Foxvog said there are two key principles to understanding the most effective form of restorative justice: addressing harm and the need and obligations following that harm. Foxvog said that crime, and other types of violence, creates harm that victims and offenders should be discussing to address the harm’s impact.
“When someone is burglarized or hurt there are needs that result in that, needs of the victim, the direct victim, the person who has lost property or suffered physical damage,” Foxvog said. “There’s also the needs for the community, for safety, for well-being, for trust, for being able to have senses of wholeness.”
The offender has needs as well, Foxvog said, that could have contributed to the crime committed. Restorative justice works with each party to reconcile conflict and built a new sense of healing, trust, and penitence. The ideal outcome of restorative justice is that the offender never commits crime again.
Clarke said the center is in four Virginia State Prisons: three female adult prisons and one male prison. The center also has a diversion program for juvenile offenders, which helps juvenile offenders create solutions for their actions rather than go to jail by offering counseling resources.
VCRJ connects with cases on a referral basis. Referrals usually come from an intake or probation officer, either before or after a decision has been made in court. The center first sends a letter to the victim and the offender, then meets with victims who respond to the letter and listen to their needs and priorities. Next, they meet with the offender to gather their version of events, what led them to commit the crime, and the impact the crime had on them. Oftentimes, the offender has already admitted guilt. One of the last steps is to join both parties.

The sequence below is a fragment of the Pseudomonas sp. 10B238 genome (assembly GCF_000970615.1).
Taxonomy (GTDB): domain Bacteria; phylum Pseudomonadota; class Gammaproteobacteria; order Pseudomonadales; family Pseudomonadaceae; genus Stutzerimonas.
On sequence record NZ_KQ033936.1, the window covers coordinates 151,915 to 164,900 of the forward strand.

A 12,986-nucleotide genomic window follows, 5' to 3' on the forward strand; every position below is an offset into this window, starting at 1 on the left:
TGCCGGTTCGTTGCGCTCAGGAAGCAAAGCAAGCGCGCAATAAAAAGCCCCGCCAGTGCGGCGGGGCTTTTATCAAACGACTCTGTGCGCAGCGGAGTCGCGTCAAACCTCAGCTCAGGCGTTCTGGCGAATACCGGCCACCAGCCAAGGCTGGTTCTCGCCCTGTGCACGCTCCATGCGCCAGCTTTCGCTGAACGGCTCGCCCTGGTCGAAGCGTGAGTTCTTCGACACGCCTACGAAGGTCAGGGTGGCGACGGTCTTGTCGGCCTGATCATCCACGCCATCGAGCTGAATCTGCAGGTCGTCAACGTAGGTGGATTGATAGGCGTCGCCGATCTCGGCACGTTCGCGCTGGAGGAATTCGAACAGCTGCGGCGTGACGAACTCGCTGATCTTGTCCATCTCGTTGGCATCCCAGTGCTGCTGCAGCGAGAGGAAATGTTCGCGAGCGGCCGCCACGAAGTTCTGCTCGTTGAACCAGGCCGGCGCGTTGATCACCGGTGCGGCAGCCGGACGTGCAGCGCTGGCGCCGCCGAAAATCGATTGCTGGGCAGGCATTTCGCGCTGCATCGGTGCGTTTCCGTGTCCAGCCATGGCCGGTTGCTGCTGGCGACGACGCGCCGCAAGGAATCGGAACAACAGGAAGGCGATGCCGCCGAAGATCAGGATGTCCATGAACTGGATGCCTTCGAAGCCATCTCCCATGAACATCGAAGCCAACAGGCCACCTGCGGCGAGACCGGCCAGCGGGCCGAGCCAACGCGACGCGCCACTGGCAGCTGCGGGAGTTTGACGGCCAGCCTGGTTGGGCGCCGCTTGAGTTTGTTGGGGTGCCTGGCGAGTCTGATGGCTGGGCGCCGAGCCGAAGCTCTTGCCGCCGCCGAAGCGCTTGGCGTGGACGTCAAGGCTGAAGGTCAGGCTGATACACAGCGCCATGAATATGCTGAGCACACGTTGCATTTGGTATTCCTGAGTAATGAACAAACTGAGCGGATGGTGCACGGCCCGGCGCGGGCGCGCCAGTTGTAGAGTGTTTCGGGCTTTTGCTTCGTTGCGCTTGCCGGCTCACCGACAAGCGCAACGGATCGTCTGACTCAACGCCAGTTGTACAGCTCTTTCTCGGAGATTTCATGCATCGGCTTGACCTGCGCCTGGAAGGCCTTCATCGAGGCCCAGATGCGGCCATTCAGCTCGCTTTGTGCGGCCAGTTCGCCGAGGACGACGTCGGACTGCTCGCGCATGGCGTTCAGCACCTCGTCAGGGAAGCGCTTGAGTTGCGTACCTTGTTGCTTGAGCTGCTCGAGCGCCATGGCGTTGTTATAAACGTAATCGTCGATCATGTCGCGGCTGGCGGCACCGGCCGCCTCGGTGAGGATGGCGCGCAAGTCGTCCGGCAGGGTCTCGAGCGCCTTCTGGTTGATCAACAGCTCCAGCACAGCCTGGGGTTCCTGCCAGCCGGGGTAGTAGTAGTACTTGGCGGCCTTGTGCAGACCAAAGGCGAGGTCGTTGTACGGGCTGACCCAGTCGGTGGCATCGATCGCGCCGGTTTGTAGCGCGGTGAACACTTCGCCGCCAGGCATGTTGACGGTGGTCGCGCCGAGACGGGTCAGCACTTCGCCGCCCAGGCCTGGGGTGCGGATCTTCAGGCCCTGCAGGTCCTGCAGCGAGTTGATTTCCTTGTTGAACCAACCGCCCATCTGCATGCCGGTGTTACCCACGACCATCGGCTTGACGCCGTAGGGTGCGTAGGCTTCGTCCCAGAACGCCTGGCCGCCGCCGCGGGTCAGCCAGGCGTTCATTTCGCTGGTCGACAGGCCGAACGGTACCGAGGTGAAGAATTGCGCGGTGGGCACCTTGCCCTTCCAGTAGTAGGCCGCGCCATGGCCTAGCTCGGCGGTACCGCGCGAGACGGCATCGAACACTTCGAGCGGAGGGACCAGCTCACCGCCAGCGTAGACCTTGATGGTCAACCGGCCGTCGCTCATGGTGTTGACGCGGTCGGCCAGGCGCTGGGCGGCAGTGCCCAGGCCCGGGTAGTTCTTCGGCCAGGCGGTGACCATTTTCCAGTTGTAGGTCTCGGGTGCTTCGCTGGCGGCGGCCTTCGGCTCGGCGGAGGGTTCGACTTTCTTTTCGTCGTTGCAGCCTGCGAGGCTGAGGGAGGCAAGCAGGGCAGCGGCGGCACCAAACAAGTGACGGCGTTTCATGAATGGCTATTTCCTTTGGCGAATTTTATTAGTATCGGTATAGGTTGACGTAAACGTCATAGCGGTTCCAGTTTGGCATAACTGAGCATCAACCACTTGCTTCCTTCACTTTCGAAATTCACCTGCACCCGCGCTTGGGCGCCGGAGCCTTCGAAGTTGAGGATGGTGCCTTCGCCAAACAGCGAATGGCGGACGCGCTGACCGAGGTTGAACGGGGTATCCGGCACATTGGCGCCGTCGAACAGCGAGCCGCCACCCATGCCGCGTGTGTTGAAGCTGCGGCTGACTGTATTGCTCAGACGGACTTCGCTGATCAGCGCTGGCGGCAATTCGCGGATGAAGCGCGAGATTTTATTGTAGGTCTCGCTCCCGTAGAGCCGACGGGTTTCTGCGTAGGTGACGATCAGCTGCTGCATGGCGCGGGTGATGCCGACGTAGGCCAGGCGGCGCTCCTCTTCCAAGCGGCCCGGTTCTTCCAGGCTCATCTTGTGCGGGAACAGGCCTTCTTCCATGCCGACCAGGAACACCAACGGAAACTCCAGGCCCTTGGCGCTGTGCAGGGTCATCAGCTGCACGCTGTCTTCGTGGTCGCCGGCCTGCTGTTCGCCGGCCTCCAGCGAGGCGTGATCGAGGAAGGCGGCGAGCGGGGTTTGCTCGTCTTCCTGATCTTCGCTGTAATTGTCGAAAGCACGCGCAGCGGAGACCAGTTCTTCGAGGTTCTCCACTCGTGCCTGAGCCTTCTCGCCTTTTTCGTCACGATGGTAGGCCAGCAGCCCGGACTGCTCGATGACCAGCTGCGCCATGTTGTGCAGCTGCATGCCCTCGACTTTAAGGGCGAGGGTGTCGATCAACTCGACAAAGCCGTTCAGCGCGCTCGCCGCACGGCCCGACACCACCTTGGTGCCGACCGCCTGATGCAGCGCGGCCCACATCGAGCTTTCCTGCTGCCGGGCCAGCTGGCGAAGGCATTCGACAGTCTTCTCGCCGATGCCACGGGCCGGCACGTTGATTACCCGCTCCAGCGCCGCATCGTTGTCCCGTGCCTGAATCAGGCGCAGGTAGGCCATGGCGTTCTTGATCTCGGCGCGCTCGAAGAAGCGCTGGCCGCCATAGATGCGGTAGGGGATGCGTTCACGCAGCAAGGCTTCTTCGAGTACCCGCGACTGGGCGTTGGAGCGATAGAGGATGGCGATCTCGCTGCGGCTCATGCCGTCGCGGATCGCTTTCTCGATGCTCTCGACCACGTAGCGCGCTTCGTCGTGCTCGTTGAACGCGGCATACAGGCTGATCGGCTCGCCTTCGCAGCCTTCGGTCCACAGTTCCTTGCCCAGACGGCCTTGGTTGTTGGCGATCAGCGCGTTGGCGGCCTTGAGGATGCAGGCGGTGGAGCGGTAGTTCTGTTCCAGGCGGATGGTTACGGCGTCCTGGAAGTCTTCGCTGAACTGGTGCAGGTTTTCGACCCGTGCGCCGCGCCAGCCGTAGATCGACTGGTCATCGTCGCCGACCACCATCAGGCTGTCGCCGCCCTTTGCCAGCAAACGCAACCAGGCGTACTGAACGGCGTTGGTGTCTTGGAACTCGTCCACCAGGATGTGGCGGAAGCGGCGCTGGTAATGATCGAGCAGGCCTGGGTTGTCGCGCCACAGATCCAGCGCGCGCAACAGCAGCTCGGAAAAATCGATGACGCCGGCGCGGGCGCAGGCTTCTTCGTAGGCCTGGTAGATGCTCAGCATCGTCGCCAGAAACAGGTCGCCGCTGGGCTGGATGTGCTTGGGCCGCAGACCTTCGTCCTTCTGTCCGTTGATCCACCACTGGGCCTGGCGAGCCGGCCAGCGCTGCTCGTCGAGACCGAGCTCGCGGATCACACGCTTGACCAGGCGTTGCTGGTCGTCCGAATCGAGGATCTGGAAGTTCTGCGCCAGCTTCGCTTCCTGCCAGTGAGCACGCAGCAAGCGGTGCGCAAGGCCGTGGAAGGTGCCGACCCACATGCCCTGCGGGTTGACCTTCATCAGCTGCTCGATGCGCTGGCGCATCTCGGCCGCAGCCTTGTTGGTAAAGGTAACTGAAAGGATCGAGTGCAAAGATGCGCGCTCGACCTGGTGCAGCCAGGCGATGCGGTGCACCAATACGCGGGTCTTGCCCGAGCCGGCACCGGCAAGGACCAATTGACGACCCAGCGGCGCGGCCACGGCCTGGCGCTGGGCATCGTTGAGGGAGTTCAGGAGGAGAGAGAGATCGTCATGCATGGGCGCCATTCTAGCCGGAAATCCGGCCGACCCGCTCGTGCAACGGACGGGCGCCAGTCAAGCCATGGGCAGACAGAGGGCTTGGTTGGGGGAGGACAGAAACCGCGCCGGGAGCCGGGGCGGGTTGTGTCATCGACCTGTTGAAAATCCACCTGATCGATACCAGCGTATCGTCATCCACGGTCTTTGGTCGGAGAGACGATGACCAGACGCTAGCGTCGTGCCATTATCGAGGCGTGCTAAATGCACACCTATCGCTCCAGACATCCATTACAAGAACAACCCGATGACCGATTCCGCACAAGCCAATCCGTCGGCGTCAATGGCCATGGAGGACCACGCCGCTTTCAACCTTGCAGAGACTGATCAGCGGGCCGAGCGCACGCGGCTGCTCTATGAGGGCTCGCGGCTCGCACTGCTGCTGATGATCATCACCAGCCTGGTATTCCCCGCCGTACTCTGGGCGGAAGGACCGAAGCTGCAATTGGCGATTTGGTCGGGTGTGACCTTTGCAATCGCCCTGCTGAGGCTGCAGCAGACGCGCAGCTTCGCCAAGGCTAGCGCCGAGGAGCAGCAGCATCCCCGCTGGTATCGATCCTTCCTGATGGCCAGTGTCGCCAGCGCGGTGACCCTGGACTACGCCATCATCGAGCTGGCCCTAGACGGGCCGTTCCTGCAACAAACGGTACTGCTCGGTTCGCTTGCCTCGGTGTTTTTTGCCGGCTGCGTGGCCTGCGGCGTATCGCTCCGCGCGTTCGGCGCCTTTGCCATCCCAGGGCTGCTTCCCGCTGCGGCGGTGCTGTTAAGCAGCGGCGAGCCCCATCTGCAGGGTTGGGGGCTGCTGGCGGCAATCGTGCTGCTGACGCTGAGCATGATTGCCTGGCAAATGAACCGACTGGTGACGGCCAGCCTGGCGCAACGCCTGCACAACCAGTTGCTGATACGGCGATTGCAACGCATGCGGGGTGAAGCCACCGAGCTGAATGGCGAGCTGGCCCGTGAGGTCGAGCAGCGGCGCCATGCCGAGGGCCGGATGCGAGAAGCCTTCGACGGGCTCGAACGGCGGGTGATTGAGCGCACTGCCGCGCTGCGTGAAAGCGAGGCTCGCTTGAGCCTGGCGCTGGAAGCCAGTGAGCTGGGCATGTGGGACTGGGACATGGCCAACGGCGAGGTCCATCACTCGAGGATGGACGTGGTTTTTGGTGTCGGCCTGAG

While the center has been recognized in juvenile courts, they are not recognized in civil or district courts, meaning alternatives to jail provided for juveniles through the center are not currently available to adults. Clarke has requested that Foxvog, who became executive director on July 1, pursue getting recognized in those courts with Mike Herring, Richmond Commonwealth’s Attorney. They hope that in future, methods like restorative justice can be used to remedy some of the pain and confusion both for offenders and victims, like those in the Marcus-David Peters case.
“I would also say that for police departments and law enforcement agencies being able to have a relationship of trust with the communities is very critical,” Foxvog said. “It’s critical for them to be able to function and it’s critical for the communities themselves to be able to trust the police departments, and officers, and for everyone to be able to be treated with respect.”
Foxvog and Clarke rely on volunteers to make the center work. The center offers training and opportunities for volunteers to participate in conferences and jail programs in individual areas.